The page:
The blonde woman he had seen leaving his building was there. She had the flyer in her small hand and her hazel eyes were studying him.
“What do you think?” she asked him, holding the flyer up so he could see.
“I think they can go jump,” he said, staring at her eyes and not at the piece of paper.
“You don’t know what they want.”
“Don’t need to. I know the army are just trying to do their job, but the government hurt a lot of people and some of them were friends of mine.”
“The danger is…less,” she said, and he knew exactly what she meant.
“But still there.” He dared another quick peek round the corner before looking back at her. “Things will never be the same.”
She appeared to relax slightly. “No, they won’t.”
“It’s not that I’m not grateful. The monsters of doom had to be stopped. As I said, I don’t like their methods.”
The girl snickered. “Monsters of doom. You could say that.” She read the flyer again. “They advise that workmen and supplies will be coming soon.”
“And the other thing,” he finished.
“Mmm. We could find out what the other thing is about.” She tucked the paper into a pocket.
He squinted at her, at the sun in her hair, and the blush of pink the warmth painted on her skin. “They’d suspect,” he said.
Without saying a word the girl produced a scarf, wound it through her hair, and tied it at the back. Tucking in any stray curls, the girl produced a cap from a pocket and the scarf vanished beneath it. Sunglasses finished off the disguise.
“What do you think?” she asked him.
“They might not be fooled…”
“I can be your wife,” she said, and slipped off a ring she was wearing, silver, he noted, with an odd design, before sliding it on the finger of her left hand.
“What’s your name?”
“You can call me Anne.” She took hold of his hand, so small inside the palm of his, and she propelled him forward to brave the corner.
The soldiers guarding the vehicles straightened when they saw the man and woman approaching. They were the first people from the neighbourhood to do so. Fingers hovered near triggers while they assessed the newcomers.
Joey didn’t know what got into him, allowing this mere slip of a girl to endanger himself this way. He held up his hands, the right one’s fingers entwined with Anne’s, to show that he was unarmed. The girl showed her empty hand and pretended to lean against him a little. She wasn’t afraid, of that he was certain, and he decided he liked the way she smelled. There was only a hint of a fragrance and he wouldn’t have noticed if not for her being so near. It had been a long time since he had been close to a woman that wasn’t his mother. Joey risked a quick glance across the street. He could see Mr and Mrs Johnson’s faces at their window. He was sure that other neighbours were watching too.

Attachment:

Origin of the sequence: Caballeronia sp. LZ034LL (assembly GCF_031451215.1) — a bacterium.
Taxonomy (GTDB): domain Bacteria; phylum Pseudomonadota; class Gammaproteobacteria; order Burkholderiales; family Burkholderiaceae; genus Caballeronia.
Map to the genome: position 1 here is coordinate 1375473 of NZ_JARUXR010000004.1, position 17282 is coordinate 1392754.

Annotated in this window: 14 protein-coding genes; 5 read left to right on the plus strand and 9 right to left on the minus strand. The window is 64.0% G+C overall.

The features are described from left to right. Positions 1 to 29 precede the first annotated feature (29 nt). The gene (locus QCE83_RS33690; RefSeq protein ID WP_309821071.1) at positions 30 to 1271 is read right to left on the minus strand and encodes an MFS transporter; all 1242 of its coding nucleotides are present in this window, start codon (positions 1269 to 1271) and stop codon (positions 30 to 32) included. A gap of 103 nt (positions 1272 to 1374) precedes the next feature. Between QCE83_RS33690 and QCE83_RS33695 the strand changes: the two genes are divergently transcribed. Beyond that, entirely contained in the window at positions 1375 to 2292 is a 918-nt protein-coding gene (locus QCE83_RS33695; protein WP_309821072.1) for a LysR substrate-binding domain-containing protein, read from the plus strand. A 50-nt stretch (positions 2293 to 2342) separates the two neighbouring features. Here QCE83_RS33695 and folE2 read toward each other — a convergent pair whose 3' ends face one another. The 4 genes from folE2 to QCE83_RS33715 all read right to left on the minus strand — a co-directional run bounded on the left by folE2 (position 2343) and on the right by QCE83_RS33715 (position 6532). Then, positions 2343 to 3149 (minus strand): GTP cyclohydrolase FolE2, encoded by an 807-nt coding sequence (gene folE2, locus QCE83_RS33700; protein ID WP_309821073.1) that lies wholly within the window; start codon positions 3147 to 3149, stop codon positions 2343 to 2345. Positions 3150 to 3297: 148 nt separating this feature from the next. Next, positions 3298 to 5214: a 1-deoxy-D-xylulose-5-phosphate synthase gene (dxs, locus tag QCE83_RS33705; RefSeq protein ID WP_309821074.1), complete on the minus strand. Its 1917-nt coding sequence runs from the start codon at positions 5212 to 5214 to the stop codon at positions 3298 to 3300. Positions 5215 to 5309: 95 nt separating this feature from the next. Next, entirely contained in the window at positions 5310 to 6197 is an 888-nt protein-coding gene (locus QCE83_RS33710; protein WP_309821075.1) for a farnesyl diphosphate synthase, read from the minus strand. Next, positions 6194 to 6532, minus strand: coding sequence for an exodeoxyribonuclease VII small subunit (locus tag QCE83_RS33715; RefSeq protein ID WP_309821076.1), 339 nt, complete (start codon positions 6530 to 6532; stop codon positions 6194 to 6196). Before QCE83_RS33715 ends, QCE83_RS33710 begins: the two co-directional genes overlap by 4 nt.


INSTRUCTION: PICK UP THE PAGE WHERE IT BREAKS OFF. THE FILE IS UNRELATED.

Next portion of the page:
“Saw your flyers,” Joey called out. “Is it true the city is getting back to normal?”
A soldier stepped forward and, except for the two men beside him, the rest of his men continued about their business.
“Yes, sir. There’ll be people coming back to the city, and they will need food, power, and places to live...”
“They’ll all be coming here?” Joey looked around at the buildings in his street. “What about the original owners? They’ll be returning too.”
“That they will, Mister…?”
And when the soldier shifted his gaze to the woman at his side, Joey added, “This is my wife, Anne.”
Anne snuggled closer to her husband. The soldier couldn’t get a good look at her face and he assumed that she was like a lot of other civilians he had met over the last few months. The woman was afraid of everything that moved. He saw her whisper something to her husband.
The man asked him, “What are your men doing?”
“We’re assessing this block, and several others, for demon activity.”
“I thought you said the danger was over.”Joey Sanders was nervous. The army could discover his friends at any moment.
“It is, but we have to be sure. The reports we have indicate that demon attacks are on the decline and we don’t expect to find anything to counter that. There will be engineers and workmen moving in shortly and we want to be able to guarantee their safety.”
Anne whispered something to her husband.
“The neighbours are afraid of the army,” Joe said when he raised his head.
The soldier didn’t like the way Joe Sanders was staring at him. He knew that there had been a lot of civilian casualties, many caused by the military, and that the survivors wouldn’t take kindly to the army because of it. He couldn’t blame them, really.
“Can you ask your men to stop? They’re frightened enough as it is,” Sanders asked the soldier.
“We have to be sure…”
“There is no threat here…” Joey squinted at the silver bars on the man’s collar, “Lieutenant.”
“Taylor,” the lieutenant supplied.
A noise behind the lieutenant had Taylor and his men swing about, weapons ready. A handsome woman appeared at the top of the stairs to Joey’s apartment building. She was busy haranguing the poor unfortunates who had dared to step, uninvited, into her home. Joey grinned. It was his mother. The soldiers stood, uncertain on the steps.
“What is it?” Taylor called out.
“The woman pushed us out of her apartment, sir,” said one of the men.
“How dare you come into my home and push and pry at an old woman!” the woman shouted.
“I wouldn’t say you were old, Ma,” Joey laughed, having raised his voice for his mother to hear.
Linda Sanders’ head snapped up. She was surprised that her son was out in the street talking to soldiers. She was even more surprised to see a girl clinging to his arm.